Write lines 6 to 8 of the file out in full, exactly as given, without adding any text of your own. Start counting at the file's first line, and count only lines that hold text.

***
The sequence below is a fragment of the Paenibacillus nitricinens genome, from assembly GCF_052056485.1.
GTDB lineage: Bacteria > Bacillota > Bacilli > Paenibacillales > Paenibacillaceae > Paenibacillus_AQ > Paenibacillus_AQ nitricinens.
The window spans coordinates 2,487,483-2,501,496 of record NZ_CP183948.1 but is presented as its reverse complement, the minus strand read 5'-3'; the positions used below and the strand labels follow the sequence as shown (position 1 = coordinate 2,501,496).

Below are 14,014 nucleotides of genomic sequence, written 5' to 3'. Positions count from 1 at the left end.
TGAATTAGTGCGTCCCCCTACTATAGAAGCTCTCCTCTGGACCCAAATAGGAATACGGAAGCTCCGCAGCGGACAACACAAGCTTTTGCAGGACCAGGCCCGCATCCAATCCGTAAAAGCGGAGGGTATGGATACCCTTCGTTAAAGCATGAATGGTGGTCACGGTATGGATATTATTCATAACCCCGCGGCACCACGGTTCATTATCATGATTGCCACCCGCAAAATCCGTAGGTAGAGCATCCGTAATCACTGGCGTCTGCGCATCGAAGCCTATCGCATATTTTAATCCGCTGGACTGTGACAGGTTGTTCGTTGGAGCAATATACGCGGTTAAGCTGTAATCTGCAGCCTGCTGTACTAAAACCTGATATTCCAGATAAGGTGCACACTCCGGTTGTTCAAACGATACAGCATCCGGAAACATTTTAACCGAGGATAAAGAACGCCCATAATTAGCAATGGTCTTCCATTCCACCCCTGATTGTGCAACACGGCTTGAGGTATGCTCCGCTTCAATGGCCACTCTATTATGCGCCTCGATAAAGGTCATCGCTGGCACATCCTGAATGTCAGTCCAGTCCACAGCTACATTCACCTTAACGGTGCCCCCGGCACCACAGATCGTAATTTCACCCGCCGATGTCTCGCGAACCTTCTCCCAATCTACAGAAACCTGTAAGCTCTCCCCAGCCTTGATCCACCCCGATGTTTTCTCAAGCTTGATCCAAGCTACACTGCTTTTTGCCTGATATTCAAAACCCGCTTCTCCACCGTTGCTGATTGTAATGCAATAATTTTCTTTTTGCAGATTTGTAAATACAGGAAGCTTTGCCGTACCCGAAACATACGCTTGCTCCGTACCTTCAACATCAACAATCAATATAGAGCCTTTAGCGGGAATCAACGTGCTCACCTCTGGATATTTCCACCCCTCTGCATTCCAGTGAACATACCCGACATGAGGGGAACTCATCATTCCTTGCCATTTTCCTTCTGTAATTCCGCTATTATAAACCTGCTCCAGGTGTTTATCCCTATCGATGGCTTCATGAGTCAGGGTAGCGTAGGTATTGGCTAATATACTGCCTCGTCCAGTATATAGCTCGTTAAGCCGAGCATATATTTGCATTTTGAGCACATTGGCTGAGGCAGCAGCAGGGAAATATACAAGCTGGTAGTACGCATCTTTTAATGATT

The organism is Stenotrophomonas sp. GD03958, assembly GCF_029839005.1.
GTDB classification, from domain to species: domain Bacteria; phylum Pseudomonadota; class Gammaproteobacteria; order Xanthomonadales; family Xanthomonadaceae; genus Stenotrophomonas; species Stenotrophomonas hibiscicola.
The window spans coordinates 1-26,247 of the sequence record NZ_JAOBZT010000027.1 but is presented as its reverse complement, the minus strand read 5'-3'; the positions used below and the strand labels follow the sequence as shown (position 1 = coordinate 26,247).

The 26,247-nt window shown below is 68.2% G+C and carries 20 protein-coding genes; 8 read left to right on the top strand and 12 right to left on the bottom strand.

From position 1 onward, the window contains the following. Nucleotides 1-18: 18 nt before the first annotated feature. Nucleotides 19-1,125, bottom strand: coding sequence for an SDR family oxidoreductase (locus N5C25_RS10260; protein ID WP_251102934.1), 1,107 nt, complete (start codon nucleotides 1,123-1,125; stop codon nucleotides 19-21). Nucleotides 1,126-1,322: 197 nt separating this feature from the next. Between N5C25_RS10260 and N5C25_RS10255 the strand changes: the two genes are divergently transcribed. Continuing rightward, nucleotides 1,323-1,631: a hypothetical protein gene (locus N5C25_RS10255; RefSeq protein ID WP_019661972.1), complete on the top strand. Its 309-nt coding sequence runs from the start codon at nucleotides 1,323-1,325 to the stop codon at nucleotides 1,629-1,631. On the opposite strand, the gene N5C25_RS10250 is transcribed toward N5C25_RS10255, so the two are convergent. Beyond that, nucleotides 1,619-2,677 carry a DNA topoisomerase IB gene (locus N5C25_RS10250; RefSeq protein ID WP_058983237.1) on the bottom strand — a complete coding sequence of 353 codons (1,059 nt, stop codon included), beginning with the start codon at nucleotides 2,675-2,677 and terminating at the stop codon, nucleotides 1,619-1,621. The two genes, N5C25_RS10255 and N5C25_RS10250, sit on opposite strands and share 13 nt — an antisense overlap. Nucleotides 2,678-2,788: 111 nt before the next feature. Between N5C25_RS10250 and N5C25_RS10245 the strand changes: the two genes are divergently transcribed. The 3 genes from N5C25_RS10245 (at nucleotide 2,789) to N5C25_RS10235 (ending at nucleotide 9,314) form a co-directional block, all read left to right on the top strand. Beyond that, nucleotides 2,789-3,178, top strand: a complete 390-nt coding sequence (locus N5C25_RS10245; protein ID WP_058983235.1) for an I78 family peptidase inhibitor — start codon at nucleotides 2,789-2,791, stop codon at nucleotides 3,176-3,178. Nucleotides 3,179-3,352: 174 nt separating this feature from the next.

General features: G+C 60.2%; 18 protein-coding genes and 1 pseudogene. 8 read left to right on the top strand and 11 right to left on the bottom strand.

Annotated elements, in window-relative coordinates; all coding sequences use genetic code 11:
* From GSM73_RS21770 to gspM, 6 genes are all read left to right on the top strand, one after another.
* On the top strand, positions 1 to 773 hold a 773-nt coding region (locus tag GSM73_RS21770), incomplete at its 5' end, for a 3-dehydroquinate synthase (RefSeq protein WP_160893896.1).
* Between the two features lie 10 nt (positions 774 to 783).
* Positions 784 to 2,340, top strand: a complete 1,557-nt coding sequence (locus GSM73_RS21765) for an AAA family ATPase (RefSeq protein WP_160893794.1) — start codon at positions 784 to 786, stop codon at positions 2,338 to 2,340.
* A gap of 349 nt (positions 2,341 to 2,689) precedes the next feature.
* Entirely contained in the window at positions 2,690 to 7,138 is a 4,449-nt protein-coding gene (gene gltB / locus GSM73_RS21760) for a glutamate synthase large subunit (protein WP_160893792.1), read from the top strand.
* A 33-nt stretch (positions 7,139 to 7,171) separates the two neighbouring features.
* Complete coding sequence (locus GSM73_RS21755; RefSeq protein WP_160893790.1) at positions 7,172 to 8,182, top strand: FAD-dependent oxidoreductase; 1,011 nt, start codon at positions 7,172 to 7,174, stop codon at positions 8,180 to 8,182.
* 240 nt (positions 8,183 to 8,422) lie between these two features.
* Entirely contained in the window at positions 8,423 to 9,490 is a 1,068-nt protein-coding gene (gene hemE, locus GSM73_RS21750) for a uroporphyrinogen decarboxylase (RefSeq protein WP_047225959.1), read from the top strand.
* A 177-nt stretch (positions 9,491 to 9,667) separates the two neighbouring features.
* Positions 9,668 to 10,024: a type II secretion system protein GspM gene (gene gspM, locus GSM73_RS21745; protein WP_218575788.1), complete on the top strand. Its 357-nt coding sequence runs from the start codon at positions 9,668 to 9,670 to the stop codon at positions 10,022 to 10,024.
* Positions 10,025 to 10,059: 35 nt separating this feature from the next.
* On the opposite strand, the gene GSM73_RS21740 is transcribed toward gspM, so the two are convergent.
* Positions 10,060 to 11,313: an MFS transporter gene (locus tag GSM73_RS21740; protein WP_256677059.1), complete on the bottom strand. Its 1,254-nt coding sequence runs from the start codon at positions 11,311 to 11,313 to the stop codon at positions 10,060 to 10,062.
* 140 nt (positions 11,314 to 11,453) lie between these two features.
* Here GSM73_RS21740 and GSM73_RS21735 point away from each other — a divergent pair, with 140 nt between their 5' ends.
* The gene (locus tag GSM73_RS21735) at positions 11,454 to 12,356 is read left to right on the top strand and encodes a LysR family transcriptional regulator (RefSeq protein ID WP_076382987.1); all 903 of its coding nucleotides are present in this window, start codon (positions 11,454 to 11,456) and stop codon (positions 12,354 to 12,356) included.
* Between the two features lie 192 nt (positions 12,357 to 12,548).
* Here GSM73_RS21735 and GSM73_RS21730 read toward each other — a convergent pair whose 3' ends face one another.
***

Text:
The organism is Stenotrophomonas sp. GD03958, assembly GCF_029839005.1.
GTDB classification, from domain to species: domain Bacteria; phylum Pseudomonadota; class Gammaproteobacteria; order Xanthomonadales; family Xanthomonadaceae; genus Stenotrophomonas; species Stenotrophomonas hibiscicola.
The window spans coordinates 1-26,247 of the sequence record NZ_JAOBZT010000027.1 but is presented as its reverse complement, the minus strand read 5'-3'; the positions used below and the strand labels follow the sequence as shown (position 1 = coordinate 26,247).